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(35:48 / Vital Music)
TRACK LIST: 1. Synchronous Move 5:46 2. From Japanesia 4:38 3. Long Walk 5:12 4. Naraku No Soko 1:14 5. Parts of Yawn 2:06 6. Rough Life 5:03 7. Crying Cave Man 3:25 8. Re Love In Funland 2:21 9. Rough Life Demo 6:01 LINEUP: Eishow Mutoh - guitar; keyboards; vocals Naoyuki Seto - bass; programming Masashi Matsumoto - drums; programming With: Yukari Iijima - percussion (1, 2, 8) Yuji Kawamura - saxophone (1, 7) Yuji Orio - keyboards (2)
Prolusion. "Cracks" is the first offering from this Japanese outfit, SYNCHRONOUS YAWN.
Analysis. The nine compositions on this recording only run for about 36 minutes, besides which the last track here (6:01) is nothing other than a demo version of the fourth piece, Rough Life, so one way or another this is an EP rather than a full-length album. With the exception of Crying Cave Man (a song with English lyrics) and From Japanesia (which features some vocalizations), it's an all-instrumental creation, most of which has quite a strong psychedelically hypnotic quality to it despite pretending to be related to Jazz-Fusion. I believe only the opening track, Synchronous Move, fully meets the requirements of that genre, and although there are plenty of conventional techniques deployed here, it reveals enough twists and turns to keep things interesting. Another piece that has a distinct jazz smack, Long Walk, is a ballad in the end, refined and beautiful, but with no undercurrents. Otherwise the group is focused much more on composition than on improvisation, with the rhythm being usually put on the top of the list. From Japanesia falls squarely into the category of World Fusion, an uncomplicated, yet fascinating, aptly titled piece of music, richly flavored with corresponding cultural colorations. Lacking a better definition, Rough Life, Parts of Yawn and Crying Cave Man would all be Rock with a slight improvisational slant, lead lines this time around coming mostly from guitar and bass, while most of the backing is from electric piano and synthesizers. I don't hear any direct influences, but nevertheless each has an almost danceable appeal, very much like The Alan Parsons Project's instrumentals (particularly those with Mel Collins on sax), just with a slightly edgier jazz-fusion vibe, maybe. Of the remaining two pieces, Re Love In Funland and Naraku No Soko, the first reminds me of a traditional East European folk tune, while the latter is simplistic E-music, both sounding like somewhat incomplete demos.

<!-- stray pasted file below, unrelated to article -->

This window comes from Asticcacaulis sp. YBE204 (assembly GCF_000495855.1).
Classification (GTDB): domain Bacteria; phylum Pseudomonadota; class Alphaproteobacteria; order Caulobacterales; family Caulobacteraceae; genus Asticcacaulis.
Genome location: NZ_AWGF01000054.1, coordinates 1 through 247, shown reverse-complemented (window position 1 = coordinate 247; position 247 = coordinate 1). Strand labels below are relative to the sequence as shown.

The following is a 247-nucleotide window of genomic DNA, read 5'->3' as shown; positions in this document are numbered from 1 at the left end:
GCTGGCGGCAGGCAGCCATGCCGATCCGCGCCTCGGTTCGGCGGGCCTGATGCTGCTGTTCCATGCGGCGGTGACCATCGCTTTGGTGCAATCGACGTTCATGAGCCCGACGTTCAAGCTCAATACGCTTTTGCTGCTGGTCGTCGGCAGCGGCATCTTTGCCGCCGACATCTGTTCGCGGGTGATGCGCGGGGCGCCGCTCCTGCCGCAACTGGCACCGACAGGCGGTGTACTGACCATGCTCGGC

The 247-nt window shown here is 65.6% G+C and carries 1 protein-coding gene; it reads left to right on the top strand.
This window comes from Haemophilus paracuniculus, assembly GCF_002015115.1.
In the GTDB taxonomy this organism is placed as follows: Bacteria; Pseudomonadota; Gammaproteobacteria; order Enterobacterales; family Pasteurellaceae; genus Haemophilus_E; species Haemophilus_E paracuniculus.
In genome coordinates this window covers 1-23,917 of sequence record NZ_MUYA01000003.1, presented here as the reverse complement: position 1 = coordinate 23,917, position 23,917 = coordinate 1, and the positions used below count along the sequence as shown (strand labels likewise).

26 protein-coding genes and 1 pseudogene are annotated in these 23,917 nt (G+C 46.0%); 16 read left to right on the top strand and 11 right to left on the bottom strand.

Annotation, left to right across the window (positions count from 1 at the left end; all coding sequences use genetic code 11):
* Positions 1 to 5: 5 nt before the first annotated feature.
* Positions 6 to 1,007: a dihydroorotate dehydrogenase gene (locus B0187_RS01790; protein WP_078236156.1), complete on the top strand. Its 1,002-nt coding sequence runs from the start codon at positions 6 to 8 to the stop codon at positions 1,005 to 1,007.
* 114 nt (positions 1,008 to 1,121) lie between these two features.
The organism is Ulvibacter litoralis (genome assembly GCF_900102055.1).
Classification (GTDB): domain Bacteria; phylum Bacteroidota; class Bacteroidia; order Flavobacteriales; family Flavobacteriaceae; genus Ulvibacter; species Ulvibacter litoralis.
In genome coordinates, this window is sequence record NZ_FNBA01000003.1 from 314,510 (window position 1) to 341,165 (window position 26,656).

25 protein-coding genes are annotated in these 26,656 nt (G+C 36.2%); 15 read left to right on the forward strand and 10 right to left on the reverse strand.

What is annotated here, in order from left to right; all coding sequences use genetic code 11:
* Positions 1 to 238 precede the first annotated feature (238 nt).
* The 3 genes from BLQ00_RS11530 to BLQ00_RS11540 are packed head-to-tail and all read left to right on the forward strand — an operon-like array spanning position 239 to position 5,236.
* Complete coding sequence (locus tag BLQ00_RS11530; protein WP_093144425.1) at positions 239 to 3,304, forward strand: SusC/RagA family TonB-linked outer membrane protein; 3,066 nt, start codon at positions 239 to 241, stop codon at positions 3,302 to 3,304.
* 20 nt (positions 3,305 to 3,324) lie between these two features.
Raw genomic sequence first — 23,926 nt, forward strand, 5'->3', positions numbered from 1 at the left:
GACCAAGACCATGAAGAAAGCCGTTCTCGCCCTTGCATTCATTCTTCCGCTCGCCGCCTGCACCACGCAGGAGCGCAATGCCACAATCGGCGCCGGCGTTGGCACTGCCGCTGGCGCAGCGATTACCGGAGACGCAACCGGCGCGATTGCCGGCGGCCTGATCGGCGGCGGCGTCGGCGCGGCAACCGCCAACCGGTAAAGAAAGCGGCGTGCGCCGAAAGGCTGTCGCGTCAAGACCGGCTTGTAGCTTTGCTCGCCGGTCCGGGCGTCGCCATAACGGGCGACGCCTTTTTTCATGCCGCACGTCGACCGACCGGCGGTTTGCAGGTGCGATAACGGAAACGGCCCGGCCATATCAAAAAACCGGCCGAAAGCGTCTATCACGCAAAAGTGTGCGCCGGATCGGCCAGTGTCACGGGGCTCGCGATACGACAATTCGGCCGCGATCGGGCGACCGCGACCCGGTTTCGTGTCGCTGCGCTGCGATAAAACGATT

Conclusion. Though these young Japanese play without resorting to any cliches, apart from literally a couple of tracks (Long Walk and From Japanesia) their music surprisingly doesn't leave an impression of freshness. I can say the strongest feature of most of the disc's pieces is their instantly memorable melodies, but this automatically means they're likely to be lacking any depth. If you're into melodic prog-tinged Fusion you should be delighted with these "Cracks", otherwise look elsewhere.
VM=Vitaly Menshikov: Febrary 1, 2008
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